By the mid 1960s, Congress had gone dam crazy. Dams had been built all along the Missouri River and elsewhere throughout the country, and many of them were built on treaty land. In 1965, the Kinzua Dam submerged nearly 10,000 acres of Seneca land in New York. It was nearly one-third of their tribal land and the last remaining land in Pennsylvania.
The land grab broke the 1794 Canandaigua Treaty, signed by President George Washington. It reads: “the United States acknowledges all the land within the aforementioned boundaries, to be the property of the Seneca Nation; and the United States will never claim the same, nor disturb the Seneca Nation, nor any of the Six Nations, or of their Indian friends residing thereon, and united with them, in the free use and enjoyment thereof; but it shall remain theirs, until they choose to sell the same.”
On September 16, 2015, the U.S. Army Corp of Engineers celebrated 50 years of the Kinzua Dam that changed the lives, culture, and ecology of the Seneca Nation. Rather than celebrate, this is what the Seneca remember:
1.) In order to build the Kinzua Dam, 600 residents were forced to relocate and the remains of Seneca ancestors were bulldozed to make way for the dam.
2.) Seneca homes and forests were burned and then flooded to clear the land. “The overall trauma of forced relocation, the desecration of our grandparent's graves, the burning of our homes, our longhouses and churches, the loss of our gardens—a lot of people had gardens that were multi-generational—the loss was so traumatic,” said Dennis Bowen, Seneca, former president of the Allegheny Seneca Nation in New York State.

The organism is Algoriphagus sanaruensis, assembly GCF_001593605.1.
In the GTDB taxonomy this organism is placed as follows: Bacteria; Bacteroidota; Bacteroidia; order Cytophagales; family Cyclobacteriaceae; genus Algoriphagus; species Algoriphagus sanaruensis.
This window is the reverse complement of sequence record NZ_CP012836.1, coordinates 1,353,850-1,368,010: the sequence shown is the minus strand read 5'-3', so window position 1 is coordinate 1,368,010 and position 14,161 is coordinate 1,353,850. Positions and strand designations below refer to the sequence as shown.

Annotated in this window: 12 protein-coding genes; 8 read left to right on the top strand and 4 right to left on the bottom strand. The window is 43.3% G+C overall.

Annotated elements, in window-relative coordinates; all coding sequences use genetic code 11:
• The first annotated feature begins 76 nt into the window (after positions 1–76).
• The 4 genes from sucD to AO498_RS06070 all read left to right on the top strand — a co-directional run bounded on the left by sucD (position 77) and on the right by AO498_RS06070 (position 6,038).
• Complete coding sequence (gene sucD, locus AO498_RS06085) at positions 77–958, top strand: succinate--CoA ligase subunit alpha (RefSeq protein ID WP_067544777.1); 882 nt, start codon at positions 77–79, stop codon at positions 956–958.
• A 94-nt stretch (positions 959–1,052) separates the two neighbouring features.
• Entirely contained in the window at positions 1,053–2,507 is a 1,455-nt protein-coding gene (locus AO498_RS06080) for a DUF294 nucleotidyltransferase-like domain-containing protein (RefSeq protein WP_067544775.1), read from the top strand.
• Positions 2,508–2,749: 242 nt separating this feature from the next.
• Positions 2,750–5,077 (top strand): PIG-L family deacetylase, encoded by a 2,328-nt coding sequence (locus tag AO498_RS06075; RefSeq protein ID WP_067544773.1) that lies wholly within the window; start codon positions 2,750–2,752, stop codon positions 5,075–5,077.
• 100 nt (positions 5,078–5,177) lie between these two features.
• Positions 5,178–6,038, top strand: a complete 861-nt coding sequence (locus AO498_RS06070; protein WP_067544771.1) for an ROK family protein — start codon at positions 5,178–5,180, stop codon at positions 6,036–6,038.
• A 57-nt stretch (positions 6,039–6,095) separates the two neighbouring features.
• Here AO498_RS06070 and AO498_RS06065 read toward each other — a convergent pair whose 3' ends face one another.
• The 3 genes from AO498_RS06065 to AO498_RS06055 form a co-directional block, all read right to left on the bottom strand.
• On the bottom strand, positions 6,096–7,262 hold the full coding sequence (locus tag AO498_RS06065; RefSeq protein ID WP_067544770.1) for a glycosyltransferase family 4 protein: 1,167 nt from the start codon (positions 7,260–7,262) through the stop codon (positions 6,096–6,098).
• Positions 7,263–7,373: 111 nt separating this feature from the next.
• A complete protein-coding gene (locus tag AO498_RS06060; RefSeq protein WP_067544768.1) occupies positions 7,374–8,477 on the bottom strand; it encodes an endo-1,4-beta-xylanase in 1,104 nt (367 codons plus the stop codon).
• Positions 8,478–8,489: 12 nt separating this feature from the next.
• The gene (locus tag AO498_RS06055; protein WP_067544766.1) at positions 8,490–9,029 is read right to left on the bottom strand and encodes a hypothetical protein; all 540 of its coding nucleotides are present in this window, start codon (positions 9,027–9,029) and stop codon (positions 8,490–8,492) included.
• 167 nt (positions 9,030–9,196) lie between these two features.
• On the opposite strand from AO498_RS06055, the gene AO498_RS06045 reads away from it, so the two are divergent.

Courtesy Seneca Media Communications Center/Maurice John Jr.
This year the 50th anniversary of the Kinzua Dam was celebrated by the Army Corps of Engineers but for the Seneca, September marked the 51st Remember the Removal Walk which took place to recall the sufferings of Seneca whose lives were thrown in upheaval by the building of the dam.
3.) According to GoErie.com, the 1,500-acre Cornplanter Tract, granted by the Pennsylvania General Assembly to the descendants of Chief Cornplanter in 1796 was all that was left of Seneca land in Pennsylvania, was seized and flooded. Two thousand graves, including the 1836 grave of Chief Cornplanter, were moved, but many were not.
4.) The Seneca proposed rerouting the Allegheny River as a less expensive alternative. They took their case to the U.S Supreme Court, which refused to hear their case. President John F. Kennedy denied the plan to reroute the Allegheny and sent his condolences in a letter to the Seneca. In the letter, he said he supported the building of the dam, stating that congress had already allocated the funds to build the dam and towns and cities along the river were experiencing seasonal floods.
5.) In that same letter, Kennedy suggested new land might be offered to replace the land lost, but according to Bowen, “No land was ever given back. Each family that was in the relocation had a tract of land in their name and was given a house in exchange for what they lost in the take areas and floodplain, and that was the compensation at that time.” In his letter, Kennedy asked the Senecas cooperation “for a fair and orderly abandonment of their land.”